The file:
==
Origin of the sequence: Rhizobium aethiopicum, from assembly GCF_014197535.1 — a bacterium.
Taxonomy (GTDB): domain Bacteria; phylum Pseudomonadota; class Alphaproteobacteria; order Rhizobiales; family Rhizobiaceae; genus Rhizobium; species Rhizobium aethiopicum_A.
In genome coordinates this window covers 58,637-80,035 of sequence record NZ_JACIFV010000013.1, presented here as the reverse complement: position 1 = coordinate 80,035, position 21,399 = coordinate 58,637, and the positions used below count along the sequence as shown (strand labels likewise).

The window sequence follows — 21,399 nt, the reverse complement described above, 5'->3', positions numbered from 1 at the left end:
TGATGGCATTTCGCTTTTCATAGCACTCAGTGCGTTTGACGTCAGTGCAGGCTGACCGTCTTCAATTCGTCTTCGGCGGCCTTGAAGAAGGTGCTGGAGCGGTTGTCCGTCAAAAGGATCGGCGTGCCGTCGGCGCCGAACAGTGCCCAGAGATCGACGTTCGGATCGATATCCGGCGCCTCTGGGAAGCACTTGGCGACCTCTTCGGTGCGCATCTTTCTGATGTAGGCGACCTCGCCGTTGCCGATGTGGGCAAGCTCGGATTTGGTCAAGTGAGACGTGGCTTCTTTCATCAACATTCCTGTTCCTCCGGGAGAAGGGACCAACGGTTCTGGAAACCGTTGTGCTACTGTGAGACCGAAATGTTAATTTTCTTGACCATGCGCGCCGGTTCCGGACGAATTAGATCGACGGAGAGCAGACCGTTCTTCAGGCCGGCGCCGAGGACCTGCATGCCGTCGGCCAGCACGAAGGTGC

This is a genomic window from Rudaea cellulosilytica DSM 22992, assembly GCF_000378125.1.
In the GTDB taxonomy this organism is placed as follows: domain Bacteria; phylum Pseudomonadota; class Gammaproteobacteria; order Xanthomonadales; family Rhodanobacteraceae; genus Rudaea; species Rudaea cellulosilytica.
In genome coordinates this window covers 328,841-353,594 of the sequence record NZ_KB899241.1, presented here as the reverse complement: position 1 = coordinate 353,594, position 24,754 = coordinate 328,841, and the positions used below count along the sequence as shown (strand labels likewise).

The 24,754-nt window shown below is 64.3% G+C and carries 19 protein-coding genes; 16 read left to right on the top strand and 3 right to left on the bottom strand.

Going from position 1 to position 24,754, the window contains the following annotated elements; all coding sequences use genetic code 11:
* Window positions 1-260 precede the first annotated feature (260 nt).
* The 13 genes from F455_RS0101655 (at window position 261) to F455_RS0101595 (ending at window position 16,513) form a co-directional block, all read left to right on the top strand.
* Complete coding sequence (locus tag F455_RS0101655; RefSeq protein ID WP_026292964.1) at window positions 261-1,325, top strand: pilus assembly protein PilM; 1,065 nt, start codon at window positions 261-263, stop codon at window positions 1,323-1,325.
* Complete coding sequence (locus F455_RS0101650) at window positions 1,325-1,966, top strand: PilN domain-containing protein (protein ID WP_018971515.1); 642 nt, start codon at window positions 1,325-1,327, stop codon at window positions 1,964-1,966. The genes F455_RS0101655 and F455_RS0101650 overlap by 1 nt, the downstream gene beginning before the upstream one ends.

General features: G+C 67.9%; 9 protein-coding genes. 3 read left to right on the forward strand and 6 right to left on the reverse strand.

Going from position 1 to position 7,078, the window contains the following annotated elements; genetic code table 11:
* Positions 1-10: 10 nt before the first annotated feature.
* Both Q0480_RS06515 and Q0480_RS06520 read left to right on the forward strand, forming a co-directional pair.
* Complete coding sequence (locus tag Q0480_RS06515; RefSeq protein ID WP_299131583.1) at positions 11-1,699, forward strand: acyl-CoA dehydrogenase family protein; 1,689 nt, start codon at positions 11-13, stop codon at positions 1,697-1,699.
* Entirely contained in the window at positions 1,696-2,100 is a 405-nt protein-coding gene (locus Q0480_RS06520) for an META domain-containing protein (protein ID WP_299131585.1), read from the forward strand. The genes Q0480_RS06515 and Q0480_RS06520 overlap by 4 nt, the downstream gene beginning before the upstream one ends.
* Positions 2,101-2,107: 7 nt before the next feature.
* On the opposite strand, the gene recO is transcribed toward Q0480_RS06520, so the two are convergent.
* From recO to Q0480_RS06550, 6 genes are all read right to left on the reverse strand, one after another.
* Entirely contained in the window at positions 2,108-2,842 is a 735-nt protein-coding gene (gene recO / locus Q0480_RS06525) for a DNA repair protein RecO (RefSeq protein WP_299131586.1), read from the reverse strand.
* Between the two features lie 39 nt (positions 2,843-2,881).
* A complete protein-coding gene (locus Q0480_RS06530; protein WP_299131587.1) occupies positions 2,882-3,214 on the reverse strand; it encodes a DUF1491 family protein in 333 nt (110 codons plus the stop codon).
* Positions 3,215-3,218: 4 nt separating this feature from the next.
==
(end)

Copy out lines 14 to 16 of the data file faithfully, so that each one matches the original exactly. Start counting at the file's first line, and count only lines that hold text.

* Complete coding sequence (locus F455_RS0101650) at window positions 1,325-1,966, top strand: PilN domain-containing protein (protein ID WP_018971515.1); 642 nt, start codon at window positions 1,325-1,327, stop codon at window positions 1,964-1,966. The genes F455_RS0101655 and F455_RS0101650 overlap by 1 nt, the downstream gene beginning before the upstream one ends.

General features: G+C 67.9%; 9 protein-coding genes. 3 read left to right on the forward strand and 6 right to left on the reverse strand.

Going from position 1 to position 7,078, the window contains the following annotated elements; genetic code table 11: